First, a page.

Peoples’ barometer

Peoples’ barometer
The results of three by-elections in Punjab this week are a barometer of the mood of the people. They also shed light on the theory and practice of the political parties in the ring.

The PPP is headless and lost. Its supporters have switched to the PTI and PMLN. There was no sign of their leaders during the election campaigns – even Asif Zardari’s picture was missing from their banners as though he were a leper. It has no manifesto to flog, no mission to accomplish. This is due to Mr Zardari’s abysmal track record viz corruption, incompetence and bad governance. For the only national liberal party in the country that also represented the true hopes and aspirations of the unwashed masses, that won four elections in the most adverse circumstances and sacrificed three precious lives in the bargain, this is a tragedy of monumental proportions. It will be many moons before the PPP can field an inspiring leader who succeeds in reviving the party, if at all.

The vacuum left by the PPP has been filled by the PTI. It is the rising star on the firmament. After winning Khyber-Pakhtunkhwa, the PTI has mounted the strongest challenge to the PMLN on its home turf of Punjab in the last thirty years.

Interestingly enough, the PTI’s trajectory of power closely resembles that of the PLMN. Its leader, Imran Khan, has been nurtured and groomed by the military establishment, in particular Generals Pervez Musharraf, Ahmed Shuja Pasha and Zaheer ul Islam like the PMLN leader Nawaz Sharif was once fostered by Generals Zia, Ghulam Jilani and Hameed Gul. The early political practice of both parties consisted of a high dose of political Islam – the anti-India jihad of the 1990s for Nawaz Sharif and the anti-Afghanistan Taliban movement of the 2000s for Imran Khan. The PTI’s political tactics of destabilization in cahoots with the military — third-umpire inspired dharna in 2014 and subsequent agitations — follow the trail of the PMLN which mounted “operation midnight jackals” to get rid of the first Benazir Bhutto regime in 1988-90, launched a long march against the Zardari regime in 2009 and kicked off Memogate in 2011.

The PTI’s electoral strategy now also mirrors that of the PMLN – the heady visions of a pristine ideological party led by a towering leadership have been replaced by a corrupt and opportunist lotacracy that is relying on the likes of a dubious moneybags like Aleem Khan to represent its “true” face in the Punjab. Instead of plucking a new leadership from the grassroots, the PTI is grabbing every wealthy lota who is ready to switch from the PPP and PLMN for one reason or another. In fact, its reliance on money to buy votes and pull out the voters is akin to that of the PMLN. Indeed, its politics of intolerance and unseemly language resemble that of the PMLN in its early years before it shook off the influence of the military.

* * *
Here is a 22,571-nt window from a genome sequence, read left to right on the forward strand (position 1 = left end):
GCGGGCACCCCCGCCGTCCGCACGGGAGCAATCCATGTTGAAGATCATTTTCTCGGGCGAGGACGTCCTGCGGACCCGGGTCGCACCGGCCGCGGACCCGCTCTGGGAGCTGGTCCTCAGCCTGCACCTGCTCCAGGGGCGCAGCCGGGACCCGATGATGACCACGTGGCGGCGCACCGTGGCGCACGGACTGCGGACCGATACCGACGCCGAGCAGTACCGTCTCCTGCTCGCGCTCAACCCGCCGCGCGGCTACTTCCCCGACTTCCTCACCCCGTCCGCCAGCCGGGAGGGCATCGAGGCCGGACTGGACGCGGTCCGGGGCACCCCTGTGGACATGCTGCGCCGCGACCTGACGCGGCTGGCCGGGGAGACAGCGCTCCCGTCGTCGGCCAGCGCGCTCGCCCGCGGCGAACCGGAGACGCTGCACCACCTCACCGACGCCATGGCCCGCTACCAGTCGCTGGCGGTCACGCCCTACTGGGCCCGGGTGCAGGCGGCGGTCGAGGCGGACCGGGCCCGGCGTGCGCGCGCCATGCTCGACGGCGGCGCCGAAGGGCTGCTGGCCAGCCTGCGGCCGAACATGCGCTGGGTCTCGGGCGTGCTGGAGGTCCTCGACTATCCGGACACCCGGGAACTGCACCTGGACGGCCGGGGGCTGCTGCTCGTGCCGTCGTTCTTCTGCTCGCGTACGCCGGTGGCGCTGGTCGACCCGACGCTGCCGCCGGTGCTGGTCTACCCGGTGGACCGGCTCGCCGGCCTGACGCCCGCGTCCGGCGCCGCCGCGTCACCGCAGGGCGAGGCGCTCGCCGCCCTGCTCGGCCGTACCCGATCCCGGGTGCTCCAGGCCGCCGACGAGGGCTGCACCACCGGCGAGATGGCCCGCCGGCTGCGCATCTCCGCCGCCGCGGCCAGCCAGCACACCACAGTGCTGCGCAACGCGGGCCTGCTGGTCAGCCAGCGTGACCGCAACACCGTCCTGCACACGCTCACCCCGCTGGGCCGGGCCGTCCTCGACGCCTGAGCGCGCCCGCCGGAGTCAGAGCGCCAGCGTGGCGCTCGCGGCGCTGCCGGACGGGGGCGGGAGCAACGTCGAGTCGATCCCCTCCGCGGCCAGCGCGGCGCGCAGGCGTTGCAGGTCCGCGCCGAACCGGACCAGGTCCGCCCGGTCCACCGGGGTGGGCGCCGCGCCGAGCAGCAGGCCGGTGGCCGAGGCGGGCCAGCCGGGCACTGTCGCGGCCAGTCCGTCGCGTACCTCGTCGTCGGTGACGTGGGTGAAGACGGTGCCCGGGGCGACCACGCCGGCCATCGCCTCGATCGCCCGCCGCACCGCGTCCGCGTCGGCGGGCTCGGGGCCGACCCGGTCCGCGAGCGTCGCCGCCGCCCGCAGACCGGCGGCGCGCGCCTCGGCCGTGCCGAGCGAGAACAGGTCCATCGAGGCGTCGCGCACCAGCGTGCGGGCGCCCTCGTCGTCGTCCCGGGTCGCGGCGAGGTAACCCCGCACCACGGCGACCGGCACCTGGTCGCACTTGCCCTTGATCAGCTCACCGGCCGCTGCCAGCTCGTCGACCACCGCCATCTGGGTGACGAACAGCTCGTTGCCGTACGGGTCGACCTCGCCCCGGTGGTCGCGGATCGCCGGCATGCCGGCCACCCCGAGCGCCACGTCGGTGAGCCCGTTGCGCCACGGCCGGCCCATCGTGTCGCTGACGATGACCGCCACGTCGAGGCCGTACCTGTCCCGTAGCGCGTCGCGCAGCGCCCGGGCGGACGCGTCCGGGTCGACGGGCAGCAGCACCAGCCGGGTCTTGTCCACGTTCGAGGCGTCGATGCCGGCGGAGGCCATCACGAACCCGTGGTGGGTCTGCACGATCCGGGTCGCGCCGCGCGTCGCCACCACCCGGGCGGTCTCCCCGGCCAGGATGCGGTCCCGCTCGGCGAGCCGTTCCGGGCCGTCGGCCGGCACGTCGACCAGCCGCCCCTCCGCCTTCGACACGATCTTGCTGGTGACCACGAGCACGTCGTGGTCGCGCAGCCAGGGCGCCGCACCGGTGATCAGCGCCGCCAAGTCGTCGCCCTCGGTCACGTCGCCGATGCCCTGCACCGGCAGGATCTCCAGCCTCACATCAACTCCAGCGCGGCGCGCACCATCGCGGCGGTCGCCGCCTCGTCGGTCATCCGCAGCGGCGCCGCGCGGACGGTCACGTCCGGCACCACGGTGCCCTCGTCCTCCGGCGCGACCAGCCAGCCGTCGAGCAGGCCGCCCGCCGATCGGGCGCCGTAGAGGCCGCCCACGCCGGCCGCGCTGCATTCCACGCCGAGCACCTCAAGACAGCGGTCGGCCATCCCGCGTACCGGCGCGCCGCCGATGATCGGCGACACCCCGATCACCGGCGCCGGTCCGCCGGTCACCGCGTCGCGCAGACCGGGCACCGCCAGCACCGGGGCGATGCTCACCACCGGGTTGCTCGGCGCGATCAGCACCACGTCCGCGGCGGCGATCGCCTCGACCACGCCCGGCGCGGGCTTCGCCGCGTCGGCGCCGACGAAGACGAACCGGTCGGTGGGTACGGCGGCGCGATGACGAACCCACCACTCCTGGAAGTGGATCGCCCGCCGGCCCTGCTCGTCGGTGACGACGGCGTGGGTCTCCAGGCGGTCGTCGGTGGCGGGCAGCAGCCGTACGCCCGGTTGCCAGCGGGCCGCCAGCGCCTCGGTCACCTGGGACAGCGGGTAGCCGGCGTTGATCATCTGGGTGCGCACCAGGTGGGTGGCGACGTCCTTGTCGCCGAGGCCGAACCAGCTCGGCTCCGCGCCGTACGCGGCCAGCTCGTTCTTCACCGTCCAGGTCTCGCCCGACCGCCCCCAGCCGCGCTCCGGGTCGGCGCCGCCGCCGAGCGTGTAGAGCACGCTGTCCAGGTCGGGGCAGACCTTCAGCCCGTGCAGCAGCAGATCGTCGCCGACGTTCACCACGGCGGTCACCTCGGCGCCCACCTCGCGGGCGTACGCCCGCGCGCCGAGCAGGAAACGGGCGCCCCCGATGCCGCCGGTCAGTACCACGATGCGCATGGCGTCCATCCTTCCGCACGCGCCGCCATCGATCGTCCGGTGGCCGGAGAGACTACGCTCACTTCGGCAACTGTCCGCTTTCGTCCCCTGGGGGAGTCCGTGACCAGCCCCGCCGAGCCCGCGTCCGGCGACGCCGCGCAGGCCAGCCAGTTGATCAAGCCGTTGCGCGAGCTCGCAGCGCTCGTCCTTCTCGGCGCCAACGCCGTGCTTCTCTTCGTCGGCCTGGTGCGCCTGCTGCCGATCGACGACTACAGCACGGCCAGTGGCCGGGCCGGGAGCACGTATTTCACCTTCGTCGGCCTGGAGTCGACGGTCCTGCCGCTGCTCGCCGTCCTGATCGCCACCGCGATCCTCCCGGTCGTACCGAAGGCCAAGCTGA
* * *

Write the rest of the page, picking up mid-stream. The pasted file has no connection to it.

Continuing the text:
PTI supporters insist they have won a “moral victory” in NA-122 because their candidate has lost by a few thousand votes against the mighty state supported Speaker of the National Assembly, Ayaz Sadiq. But they forget that the immoral tactics used by their candidate to buy votes are no different from those of the traditional status quo parties they oppose, including the PMLN. So what choice are they giving when the meaning of morality and honesty and ideological purity is the same for them as for the parties they oppose?

The PMLN has arrived at its moment of truth. Imran Khan’s dharna has distracted it from governance. Its promises of rapid economic development and poverty alleviation have not been fulfilled on the ground. Its foreign policy is a shambles. Whatever credit is due to fighting terrorism has accrued to the military and not the PMLN. Governance is uninspiring and marked by ministerial in-fighting. It had to throw everything in its arsenal – including a last minute dash to the area by no less than the Prime Minister — to win NA-122 by a whisker. It lost the provincial seat to a rank PTI upstart. In NA-144, it was outstripped by an independent, which is a greater measure of the disgruntled mood of the people in general and of the poor choice of candidates in particular. It shows no sign of recognizing the changing demography of the country in which the youth bulge is prominent because its discontent and aspirations have not been channelled.

Therefore the PPP, PMLN and PTI need to do some serious soul searching. A strong and stable democracy needs the PPP as a left-liberal party and the PMLN as a centrist party. As the challenger, the PTI must occupy the space between these two parties rather than stand with the Islamists to the right of the PMLN. But with two caveats: the PTI must not be beholden to the military for its electoral fortunes and it must shed its fascist and intolerant behaviour.

Najam Aziz Sethi is a Pakistani journalist, businessman who is also the founder of The Friday Times and Vanguard Books. Previously, as an administrator, he served as Chairman of Pakistan Cricket Board, caretaker Federal Minister of Pakistan and Chief Minister of Punjab, Pakistan.